My Top Ten Inspirational Films
Last week I listed my top ten inspirational books. This week it's the turn of films that have inspired me. Inspiration takes many forms with me. To inspire me it needs to have made me think. It also needs to encourage me to do something. I need to feel uplifted. Perhaps most importantly though I need to feel that surge of excitement that by taking on board what's been put forward not only am making a difference to my life, but I'm making a difference to other's lives too.
Will Smith stars in this film based on the true story of Chris Gardener who had a one year struggle with homelessness but came through it to be a monumental success. As ever Hollywood have taken liberties with the actual events of Chris' life, but it is understandable that they would do so to some point. Some of the events took place over a long period of time so they needed to be compacted into a shorter space of time. One scene that is etched on my brain is a scene where a penniless Chris lends a cab fare to one of his bosses. This stands out for several reasons but the two main ones for me are the fact that Chris Gardener never revealed to his colleagues his dire circumstances. The second reason is, that although Chris couldn't afford to loan his boss the money, he did so. It brings home for me the mantra – when you have nothing is the time to give. Chris Gardener went on to form a multimillion dollar business.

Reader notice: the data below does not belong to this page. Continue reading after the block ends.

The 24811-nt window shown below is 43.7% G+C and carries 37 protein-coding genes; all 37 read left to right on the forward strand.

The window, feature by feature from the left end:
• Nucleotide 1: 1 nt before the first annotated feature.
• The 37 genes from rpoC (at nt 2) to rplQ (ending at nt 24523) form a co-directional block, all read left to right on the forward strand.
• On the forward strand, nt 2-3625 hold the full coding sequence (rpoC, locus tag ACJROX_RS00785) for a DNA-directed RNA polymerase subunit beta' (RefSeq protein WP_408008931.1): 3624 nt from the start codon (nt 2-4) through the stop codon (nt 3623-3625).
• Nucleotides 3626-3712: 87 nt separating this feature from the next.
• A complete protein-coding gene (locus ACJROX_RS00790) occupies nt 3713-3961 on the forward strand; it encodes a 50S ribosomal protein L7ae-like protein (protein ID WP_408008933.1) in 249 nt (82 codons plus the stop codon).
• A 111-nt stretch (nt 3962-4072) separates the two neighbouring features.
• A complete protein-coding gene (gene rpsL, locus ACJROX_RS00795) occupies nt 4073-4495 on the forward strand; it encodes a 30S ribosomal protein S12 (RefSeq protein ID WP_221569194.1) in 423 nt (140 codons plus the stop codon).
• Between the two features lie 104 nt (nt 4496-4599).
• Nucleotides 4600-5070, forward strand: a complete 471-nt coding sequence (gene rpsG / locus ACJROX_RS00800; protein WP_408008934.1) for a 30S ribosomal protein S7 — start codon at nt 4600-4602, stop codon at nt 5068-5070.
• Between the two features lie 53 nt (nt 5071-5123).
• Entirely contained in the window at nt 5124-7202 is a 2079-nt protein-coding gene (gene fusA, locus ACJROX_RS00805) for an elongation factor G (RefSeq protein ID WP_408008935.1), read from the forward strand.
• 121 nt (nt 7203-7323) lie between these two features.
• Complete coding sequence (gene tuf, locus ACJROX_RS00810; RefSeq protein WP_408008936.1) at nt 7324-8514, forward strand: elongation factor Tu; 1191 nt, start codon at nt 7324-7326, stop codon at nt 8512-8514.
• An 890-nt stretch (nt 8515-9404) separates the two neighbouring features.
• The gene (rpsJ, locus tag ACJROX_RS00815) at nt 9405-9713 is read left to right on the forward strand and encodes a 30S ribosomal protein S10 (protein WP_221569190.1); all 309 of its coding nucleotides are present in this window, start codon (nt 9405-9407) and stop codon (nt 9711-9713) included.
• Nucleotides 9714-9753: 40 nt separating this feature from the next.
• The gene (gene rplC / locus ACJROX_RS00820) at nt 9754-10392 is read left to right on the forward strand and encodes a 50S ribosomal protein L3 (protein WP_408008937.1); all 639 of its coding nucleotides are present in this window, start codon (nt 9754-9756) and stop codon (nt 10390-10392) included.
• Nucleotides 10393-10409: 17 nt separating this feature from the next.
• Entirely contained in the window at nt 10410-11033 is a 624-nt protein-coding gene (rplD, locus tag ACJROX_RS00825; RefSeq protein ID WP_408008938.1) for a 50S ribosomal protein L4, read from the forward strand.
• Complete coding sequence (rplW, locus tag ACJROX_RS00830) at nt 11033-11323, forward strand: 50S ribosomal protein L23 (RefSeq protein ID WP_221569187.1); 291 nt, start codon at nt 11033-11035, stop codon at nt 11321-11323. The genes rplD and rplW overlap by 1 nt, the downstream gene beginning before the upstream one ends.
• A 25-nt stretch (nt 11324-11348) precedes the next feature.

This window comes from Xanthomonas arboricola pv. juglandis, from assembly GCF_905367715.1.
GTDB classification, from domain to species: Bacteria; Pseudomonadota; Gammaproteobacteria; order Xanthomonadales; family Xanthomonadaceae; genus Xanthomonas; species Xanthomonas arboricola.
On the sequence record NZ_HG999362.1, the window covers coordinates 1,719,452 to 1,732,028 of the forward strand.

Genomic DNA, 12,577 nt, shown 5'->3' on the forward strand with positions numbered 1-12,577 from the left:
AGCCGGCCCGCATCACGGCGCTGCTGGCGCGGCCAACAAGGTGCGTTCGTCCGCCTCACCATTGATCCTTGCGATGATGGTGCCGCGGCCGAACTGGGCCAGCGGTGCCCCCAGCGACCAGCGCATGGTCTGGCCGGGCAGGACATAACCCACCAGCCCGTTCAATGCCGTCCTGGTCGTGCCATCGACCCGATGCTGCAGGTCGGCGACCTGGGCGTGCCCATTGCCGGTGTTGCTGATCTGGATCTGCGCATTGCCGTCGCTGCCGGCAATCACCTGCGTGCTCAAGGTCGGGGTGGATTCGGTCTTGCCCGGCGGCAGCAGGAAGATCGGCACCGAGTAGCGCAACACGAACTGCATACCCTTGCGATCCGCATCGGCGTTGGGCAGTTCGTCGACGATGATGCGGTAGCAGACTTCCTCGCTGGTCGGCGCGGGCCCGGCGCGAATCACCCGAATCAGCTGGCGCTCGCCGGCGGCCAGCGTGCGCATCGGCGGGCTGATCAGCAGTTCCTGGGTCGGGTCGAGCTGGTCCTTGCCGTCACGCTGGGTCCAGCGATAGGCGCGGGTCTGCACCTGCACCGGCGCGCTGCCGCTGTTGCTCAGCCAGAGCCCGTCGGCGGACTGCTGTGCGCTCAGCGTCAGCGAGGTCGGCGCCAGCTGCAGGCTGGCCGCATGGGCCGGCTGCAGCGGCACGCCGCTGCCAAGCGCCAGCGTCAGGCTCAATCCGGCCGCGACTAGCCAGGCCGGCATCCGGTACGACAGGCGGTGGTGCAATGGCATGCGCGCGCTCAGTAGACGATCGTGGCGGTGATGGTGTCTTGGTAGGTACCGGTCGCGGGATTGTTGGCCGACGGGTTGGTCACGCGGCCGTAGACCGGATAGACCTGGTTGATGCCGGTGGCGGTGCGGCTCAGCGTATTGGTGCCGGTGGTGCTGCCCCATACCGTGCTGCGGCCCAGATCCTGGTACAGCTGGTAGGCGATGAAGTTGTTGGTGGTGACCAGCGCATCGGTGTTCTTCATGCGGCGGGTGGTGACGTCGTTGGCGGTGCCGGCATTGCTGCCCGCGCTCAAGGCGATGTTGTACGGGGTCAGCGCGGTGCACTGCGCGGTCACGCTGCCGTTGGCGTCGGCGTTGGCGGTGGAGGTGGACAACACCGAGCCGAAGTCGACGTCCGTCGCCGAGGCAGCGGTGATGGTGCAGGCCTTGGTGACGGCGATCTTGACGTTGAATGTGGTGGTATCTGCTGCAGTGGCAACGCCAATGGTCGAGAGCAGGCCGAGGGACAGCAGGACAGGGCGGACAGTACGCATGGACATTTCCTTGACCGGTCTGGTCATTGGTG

Dev Patel stars in this Oscar winning Danny Boyle film. Jamal, a contestant on India's version of Who Wants To Be A Millionaire is being interviewed by police having been accused of cheating after winning the jackpot. Throughout the interview Jamal recounts stories from is past that enabled him to answer all the questions correctly. For me it brings home the fact that self belief makes a huge difference. Also, although the situation was dire Jamal stuck to his guns, knowing he was telling the truth. The truth will always win – and you must believe that.
This featured on my book list. It's very rare for a film based on a book to have the same impact on me. As with the book, the film of The Shack is loved by many but a handful of people find it insipid and a few even say it's heretic. I love letting my imagination go when I'm reading the book but the way the film captures it is breath-taking. The characterisations in the film are pretty much exactly how I pictured them and felt they would be. I can truly engross myself in the film for a couple of hours and I'll get the same warm feeling as I do when I read the book.
Jack Black gives a suitably energetic and comedic performance in this light-hearted film. Although the lead character, Ned Schneebly, lies his way into a substitute teaching position, he ultimately has a huge positive impact on his students. I don't agree with lying to get yourself into a good job (or lying fullstop actually), but the fact he turned it around and enriched the student's lives is the take home message I like. The soundtrack is very good too and it was adapted as a stage musical by Andrew Lloyd Webber.